As population growth continues to increase in Brisbane, where urban sprawl has claimed the farthest reach of any Australian city, it is becoming common to see small-time developers subdividing land close to the city fringe in an attempt to capitalise on density changes in council legislation.
Prior to 2009, land owners were not able to subdivide on any block less than 600m2 but with amendments to the Brisbane City Plan’s Subdivision Code, buildings can be realised as combinations on blocks as small as 400m2 so long as they are not located in a demolition control precinct (BCC City Plan 2000, Chapter 5 – Subdivision Code, Table 1 – lot layout).
As a designer, when presented with a project of these dimensions, the challenge is to make the building aesthetically pleasing, comfortable to live in while at the same time keep costs down. Our office has been working on a duplex configuration that fits this kind of circumstance. It takes full advantage of the material mentioned in previous blogs; namely Bondor’s Inulwall System, and purposefully adapts this system to conform to our ‘One Core Ingredient’ philosophy. http://bleuscape.com.au/blog/one-core-ingredient/
As specified in the sub-division code, the minimum allowable frontage is 10m across. Having a house, let alone a duplex with such a small frontage means the form must become long and thin. The major challenge then becomes how to let in natural light, especially along the inside fire-wall length.
In the design below, we have attempted to solve this problem by allowing for outdoor spaces that butt up against the separation wall at different intervals. This creates natural light-wells while at the same time offers sheer 2-story-high facades that can be decorated. In a visual manoeuvre, the courtyard at the entry has been allotted a space for vegetation directly under the light well so that our sheer wall can receive climbing vines. This introduces plant life where there would normally just be a blank wall.
In all our work, and this is no exception, we like to introduce the element of surprise. This is often achieved by planting green spaces that can only be encountered once inside the building envelope. It encourages individual and personal expression beyond soft furnishings that only the owners and those they invite in can experience.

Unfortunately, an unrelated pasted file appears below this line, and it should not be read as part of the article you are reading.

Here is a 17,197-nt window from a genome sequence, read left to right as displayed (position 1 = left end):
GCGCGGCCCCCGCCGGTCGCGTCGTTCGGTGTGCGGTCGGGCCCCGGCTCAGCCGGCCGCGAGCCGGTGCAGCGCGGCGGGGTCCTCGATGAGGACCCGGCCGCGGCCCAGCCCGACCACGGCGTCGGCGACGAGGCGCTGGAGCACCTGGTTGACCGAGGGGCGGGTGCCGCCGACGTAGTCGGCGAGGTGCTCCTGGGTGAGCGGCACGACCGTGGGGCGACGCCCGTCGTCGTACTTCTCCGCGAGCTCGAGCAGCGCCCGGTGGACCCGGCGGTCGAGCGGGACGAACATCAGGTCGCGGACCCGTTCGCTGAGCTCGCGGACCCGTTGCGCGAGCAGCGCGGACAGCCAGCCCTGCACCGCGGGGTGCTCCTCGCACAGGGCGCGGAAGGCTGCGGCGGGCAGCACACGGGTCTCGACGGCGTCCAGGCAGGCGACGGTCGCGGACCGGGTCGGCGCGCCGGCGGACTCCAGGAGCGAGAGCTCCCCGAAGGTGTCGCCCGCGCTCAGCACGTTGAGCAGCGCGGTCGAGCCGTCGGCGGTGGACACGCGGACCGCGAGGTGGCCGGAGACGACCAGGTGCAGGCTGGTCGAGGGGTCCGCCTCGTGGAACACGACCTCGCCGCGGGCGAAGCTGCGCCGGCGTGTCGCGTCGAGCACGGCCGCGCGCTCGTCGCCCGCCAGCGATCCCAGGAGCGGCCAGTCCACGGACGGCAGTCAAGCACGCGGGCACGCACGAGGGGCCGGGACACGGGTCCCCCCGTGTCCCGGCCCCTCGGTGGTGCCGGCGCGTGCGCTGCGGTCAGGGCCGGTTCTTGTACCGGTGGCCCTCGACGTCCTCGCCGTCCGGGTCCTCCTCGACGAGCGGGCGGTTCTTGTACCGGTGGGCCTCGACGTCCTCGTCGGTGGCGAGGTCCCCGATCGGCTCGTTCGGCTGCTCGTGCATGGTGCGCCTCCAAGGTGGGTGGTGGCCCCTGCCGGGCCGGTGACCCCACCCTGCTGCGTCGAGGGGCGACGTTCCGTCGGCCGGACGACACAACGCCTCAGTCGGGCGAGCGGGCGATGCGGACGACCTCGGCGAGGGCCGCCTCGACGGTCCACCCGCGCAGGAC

The other source of light is mirrored at the opposite end of the house, it forms a two-story void space that at ground level doubles as a trafficable area to outside and an access point that permits natural ventilation to the study nook.
Another integrated feature in the building’s design is what I call ‘cutaways’. This is the creation of small openings in the building’s fabric. They do two things:
1. They create a natural play of light across material and,
2. They act as a sun dial of sorts giving a natural indication of the time and season. This of course is something not essential to living but contributes to the overall experience of the elements from within the built form.
The best examples of ‘cutaways’ I have seen are found in the work of Jorn Utzon’s famous Majorca Living Room, and also in Donovan Hill’s architecture. Both seamlessly execute perspective and controlled light viewed through structure.
Another stand-out feature in our design is the circulation of our ground floor plan which attempts to create a dialog between the living space, kitchen and courtyard effectively allowing for interaction between all three. Upstairs provides a very functional and liveable private zone with surprisingly large bedrooms for such a narrow frontage.
This is an exciting model of housing that incorporates the bonus features of Bondor’s materials i.e. Great thermal ratings, accelerated build time-frames and carbon neutral construction. As far as we are aware, our design is the first concept of this kind that uses Bondor’s insulated panel in a two-story construction.
We would like to invite anyone who is interested in sub-division to explore this concept with us. We know you’ll enjoy it.